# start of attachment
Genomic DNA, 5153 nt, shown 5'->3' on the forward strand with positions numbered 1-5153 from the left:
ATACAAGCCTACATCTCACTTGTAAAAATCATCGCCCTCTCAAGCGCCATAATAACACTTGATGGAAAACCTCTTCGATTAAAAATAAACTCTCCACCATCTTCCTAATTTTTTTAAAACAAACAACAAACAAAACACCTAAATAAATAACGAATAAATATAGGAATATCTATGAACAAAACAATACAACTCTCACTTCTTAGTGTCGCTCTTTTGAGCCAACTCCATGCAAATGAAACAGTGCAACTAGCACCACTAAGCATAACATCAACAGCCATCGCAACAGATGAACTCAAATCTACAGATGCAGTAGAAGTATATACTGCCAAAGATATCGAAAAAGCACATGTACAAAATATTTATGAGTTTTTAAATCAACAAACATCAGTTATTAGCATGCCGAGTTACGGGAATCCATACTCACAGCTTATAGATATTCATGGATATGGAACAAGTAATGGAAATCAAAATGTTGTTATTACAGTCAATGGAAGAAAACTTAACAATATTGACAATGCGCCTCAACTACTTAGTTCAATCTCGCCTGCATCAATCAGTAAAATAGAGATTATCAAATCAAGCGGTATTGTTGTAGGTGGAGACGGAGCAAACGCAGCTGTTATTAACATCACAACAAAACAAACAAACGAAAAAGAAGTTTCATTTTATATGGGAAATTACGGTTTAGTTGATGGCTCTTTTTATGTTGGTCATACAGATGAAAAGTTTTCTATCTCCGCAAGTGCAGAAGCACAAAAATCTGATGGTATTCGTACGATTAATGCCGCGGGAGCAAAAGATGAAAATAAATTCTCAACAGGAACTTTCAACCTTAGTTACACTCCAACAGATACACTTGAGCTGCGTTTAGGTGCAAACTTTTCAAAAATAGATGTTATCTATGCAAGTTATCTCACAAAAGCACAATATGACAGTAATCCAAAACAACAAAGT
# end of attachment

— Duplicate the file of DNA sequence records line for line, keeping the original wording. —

Genomic DNA, 5153 nt, shown 5'->3' on the forward strand with positions numbered 1-5153 from the left:
ATACAAGCCTACATCTCACTTGTAAAAATCATCGCCCTCTCAAGCGCCATAATAACACTTGATGGAAAACCTCTTCGATTAAAAATAAACTCTCCACCATCTTCCTAATTTTTTTAAAACAAACAACAAACAAAACACCTAAATAAATAACGAATAAATATAGGAATATCTATGAACAAAACAATACAACTCTCACTTCTTAGTGTCGCTCTTTTGAGCCAACTCCATGCAAATGAAACAGTGCAACTAGCACCACTAAGCATAACATCAACAGCCATCGCAACAGATGAACTCAAATCTACAGATGCAGTAGAAGTATATACTGCCAAAGATATCGAAAAAGCACATGTACAAAATATTTATGAGTTTTTAAATCAACAAACATCAGTTATTAGCATGCCGAGTTACGGGAATCCATACTCACAGCTTATAGATATTCATGGATATGGAACAAGTAATGGAAATCAAAATGTTGTTATTACAGTCAATGGAAGAAAACTTAACAATATTGACAATGCGCCTCAACTACTTAGTTCAATCTCGCCTGCATCAATCAGTAAAATAGAGATTATCAAATCAAGCGGTATTGTTGTAGGTGGAGACGGAGCAAACGCAGCTGTTATTAACATCACAACAAAACAAACAAACGAAAAAGAAGTTTCATTTTATATGGGAAATTACGGTTTAGTTGATGGCTCTTTTTATGTTGGTCATACAGATGAAAAGTTTTCTATCTCCGCAAGTGCAGAAGCACAAAAATCTGATGGTATTCGTACGATTAATGCCGCGGGAGCAAAAGATGAAAATAAATTCTCAACAGGAACTTTCAACCTTAGTTACACTCCAACAGATACACTTGAGCTGCGTTTAGGTGCAAACTTTTCAAAAATAGATGTTATCTATGCAAGTTATCTCACAAAAGCACAATATGACAGTAATCCAAAACAACAAAGT